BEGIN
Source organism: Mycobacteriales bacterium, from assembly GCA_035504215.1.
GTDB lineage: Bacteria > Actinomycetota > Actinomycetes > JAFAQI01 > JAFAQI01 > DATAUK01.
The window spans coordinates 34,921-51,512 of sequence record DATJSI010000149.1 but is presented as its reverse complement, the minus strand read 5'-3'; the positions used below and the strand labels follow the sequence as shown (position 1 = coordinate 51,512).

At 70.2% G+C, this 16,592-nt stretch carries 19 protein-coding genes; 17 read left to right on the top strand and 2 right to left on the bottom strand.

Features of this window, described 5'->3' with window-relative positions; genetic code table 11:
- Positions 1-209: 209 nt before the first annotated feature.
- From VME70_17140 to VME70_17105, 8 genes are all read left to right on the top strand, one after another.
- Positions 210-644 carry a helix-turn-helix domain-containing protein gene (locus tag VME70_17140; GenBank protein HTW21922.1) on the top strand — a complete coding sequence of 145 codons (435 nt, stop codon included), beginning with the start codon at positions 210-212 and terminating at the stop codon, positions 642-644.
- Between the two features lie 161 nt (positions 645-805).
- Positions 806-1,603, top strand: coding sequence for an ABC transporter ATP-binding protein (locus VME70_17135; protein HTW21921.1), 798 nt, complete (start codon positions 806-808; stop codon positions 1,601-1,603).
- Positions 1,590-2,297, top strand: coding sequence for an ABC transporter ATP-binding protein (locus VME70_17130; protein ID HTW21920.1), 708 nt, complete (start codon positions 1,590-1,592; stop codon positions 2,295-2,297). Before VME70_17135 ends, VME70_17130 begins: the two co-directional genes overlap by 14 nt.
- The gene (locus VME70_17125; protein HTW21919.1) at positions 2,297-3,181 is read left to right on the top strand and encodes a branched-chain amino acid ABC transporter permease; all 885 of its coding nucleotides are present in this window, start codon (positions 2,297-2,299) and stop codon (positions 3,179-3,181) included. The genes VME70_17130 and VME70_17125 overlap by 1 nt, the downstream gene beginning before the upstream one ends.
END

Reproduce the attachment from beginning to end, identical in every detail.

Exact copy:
Source organism: Mycobacteriales bacterium, from assembly GCA_035504215.1.
GTDB lineage: Bacteria > Actinomycetota > Actinomycetes > JAFAQI01 > JAFAQI01 > DATAUK01.
The window spans coordinates 34,921-51,512 of sequence record DATJSI010000149.1 but is presented as its reverse complement, the minus strand read 5'-3'; the positions used below and the strand labels follow the sequence as shown (position 1 = coordinate 51,512).

At 70.2% G+C, this 16,592-nt stretch carries 19 protein-coding genes; 17 read left to right on the top strand and 2 right to left on the bottom strand.

Features of this window, described 5'->3' with window-relative positions; genetic code table 11:
- Positions 1-209: 209 nt before the first annotated feature.
- From VME70_17140 to VME70_17105, 8 genes are all read left to right on the top strand, one after another.
- Positions 210-644 carry a helix-turn-helix domain-containing protein gene (locus tag VME70_17140; GenBank protein HTW21922.1) on the top strand — a complete coding sequence of 145 codons (435 nt, stop codon included), beginning with the start codon at positions 210-212 and terminating at the stop codon, positions 642-644.
- Between the two features lie 161 nt (positions 645-805).
- Positions 806-1,603, top strand: coding sequence for an ABC transporter ATP-binding protein (locus VME70_17135; protein HTW21921.1), 798 nt, complete (start codon positions 806-808; stop codon positions 1,601-1,603).
- Positions 1,590-2,297, top strand: coding sequence for an ABC transporter ATP-binding protein (locus VME70_17130; protein ID HTW21920.1), 708 nt, complete (start codon positions 1,590-1,592; stop codon positions 2,295-2,297). Before VME70_17135 ends, VME70_17130 begins: the two co-directional genes overlap by 14 nt.
- The gene (locus VME70_17125; protein HTW21919.1) at positions 2,297-3,181 is read left to right on the top strand and encodes a branched-chain amino acid ABC transporter permease; all 885 of its coding nucleotides are present in this window, start codon (positions 2,297-2,299) and stop codon (positions 3,179-3,181) included. The genes VME70_17130 and VME70_17125 overlap by 1 nt, the downstream gene beginning before the upstream one ends.